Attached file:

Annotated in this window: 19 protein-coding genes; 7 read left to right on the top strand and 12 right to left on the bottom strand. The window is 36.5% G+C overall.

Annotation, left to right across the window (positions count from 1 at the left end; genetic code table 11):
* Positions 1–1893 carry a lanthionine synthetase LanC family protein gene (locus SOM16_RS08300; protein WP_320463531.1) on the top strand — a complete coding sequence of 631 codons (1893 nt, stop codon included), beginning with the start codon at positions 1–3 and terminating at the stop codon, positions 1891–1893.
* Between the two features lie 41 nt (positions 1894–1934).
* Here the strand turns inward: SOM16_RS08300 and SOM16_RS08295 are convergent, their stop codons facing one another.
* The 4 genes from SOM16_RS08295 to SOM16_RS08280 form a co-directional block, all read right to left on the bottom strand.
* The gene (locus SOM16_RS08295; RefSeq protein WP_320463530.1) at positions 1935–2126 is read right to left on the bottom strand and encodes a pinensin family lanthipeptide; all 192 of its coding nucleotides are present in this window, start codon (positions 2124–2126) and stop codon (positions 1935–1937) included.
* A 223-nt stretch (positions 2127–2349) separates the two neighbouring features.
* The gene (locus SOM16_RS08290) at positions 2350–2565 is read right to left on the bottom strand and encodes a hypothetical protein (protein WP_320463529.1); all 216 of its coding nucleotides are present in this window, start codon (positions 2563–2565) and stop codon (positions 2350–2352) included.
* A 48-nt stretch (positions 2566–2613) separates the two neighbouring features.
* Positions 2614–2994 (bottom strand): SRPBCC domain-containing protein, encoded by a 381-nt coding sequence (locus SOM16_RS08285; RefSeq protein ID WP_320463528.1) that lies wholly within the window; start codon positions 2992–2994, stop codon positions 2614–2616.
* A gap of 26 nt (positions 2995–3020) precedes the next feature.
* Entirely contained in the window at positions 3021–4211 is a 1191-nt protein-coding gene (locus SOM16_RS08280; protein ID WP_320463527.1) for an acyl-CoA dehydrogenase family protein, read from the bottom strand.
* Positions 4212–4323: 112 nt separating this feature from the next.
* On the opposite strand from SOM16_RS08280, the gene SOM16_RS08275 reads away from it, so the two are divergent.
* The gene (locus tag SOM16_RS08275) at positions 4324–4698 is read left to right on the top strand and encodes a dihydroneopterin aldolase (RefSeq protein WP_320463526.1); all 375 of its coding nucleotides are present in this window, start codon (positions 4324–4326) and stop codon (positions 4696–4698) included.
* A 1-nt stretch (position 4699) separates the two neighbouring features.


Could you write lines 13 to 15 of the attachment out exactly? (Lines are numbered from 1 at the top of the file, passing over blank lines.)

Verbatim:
* Entirely contained in the window at positions 3021–4211 is a 1191-nt protein-coding gene (locus SOM16_RS08280; protein ID WP_320463527.1) for an acyl-CoA dehydrogenase family protein, read from the bottom strand.
* Positions 4212–4323: 112 nt separating this feature from the next.
* On the opposite strand from SOM16_RS08280, the gene SOM16_RS08275 reads away from it, so the two are divergent.